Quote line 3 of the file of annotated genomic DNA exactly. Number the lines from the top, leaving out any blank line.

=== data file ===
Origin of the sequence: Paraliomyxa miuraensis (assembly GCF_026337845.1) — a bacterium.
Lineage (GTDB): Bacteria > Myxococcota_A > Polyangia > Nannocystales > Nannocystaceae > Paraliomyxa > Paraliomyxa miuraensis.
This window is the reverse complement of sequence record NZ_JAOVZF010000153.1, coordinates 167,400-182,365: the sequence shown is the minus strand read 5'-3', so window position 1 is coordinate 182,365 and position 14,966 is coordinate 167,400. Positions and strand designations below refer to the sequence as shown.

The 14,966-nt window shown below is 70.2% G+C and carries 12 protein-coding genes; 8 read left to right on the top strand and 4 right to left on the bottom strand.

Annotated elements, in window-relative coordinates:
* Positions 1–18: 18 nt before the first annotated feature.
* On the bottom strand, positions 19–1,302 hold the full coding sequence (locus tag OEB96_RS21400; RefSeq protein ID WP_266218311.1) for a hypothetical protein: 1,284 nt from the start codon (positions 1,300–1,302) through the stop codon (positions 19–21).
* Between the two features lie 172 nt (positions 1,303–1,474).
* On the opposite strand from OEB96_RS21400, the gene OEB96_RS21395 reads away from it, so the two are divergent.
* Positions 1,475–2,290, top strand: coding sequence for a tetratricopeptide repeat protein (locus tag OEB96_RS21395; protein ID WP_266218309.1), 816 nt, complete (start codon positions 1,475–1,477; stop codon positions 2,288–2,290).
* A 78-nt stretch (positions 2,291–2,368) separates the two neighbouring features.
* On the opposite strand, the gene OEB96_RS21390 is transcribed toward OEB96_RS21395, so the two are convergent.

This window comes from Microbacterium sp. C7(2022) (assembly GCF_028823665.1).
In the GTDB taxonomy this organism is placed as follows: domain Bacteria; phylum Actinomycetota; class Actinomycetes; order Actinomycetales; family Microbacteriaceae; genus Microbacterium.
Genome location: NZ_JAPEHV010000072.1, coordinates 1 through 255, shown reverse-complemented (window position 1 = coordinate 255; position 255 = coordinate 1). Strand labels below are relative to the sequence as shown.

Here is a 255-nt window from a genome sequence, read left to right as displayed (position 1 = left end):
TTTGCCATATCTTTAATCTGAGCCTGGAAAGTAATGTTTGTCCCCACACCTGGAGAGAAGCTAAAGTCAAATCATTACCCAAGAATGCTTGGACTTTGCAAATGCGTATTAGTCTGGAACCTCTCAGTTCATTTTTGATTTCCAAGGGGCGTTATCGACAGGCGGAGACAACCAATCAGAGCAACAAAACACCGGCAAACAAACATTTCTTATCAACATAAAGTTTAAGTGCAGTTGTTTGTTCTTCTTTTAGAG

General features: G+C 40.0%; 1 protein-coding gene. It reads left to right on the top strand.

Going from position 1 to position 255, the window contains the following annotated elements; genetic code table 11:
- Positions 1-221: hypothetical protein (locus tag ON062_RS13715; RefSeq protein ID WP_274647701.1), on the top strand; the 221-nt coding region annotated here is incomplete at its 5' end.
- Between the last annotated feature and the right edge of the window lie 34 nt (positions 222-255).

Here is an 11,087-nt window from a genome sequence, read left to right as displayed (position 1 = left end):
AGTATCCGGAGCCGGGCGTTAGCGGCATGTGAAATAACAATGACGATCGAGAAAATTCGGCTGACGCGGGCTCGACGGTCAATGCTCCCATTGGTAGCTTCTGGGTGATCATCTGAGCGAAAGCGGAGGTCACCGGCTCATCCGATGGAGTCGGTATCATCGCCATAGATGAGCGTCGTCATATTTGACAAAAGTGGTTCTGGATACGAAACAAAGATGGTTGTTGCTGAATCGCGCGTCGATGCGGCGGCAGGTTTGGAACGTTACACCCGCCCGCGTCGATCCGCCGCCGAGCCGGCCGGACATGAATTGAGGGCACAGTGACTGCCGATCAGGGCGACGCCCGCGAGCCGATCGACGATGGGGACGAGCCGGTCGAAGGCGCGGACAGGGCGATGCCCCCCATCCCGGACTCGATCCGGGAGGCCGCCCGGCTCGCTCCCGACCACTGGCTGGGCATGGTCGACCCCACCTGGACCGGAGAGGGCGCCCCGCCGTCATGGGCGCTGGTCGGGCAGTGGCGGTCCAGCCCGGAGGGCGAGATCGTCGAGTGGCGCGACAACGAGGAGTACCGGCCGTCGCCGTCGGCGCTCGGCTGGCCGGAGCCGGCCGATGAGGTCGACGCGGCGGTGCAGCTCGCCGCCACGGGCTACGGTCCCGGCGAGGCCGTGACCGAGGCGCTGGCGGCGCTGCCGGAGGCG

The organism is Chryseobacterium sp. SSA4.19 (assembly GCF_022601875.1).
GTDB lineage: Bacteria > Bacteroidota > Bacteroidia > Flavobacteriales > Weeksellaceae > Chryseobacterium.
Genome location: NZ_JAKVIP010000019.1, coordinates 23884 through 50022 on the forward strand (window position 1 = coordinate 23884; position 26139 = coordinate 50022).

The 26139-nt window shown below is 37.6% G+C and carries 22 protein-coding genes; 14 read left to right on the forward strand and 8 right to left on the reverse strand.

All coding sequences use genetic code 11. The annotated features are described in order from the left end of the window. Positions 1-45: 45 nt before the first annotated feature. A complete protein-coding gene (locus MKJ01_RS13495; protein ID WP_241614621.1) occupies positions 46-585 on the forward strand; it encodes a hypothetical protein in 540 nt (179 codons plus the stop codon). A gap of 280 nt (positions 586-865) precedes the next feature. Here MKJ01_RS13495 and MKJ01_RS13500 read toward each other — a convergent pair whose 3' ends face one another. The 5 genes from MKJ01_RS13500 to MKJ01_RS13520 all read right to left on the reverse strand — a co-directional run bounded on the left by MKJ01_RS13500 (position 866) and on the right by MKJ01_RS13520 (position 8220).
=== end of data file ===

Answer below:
This window is the reverse complement of sequence record NZ_JAOVZF010000153.1, coordinates 167,400-182,365: the sequence shown is the minus strand read 5'-3', so window position 1 is coordinate 182,365 and position 14,966 is coordinate 167,400. Positions and strand designations below refer to the sequence as shown.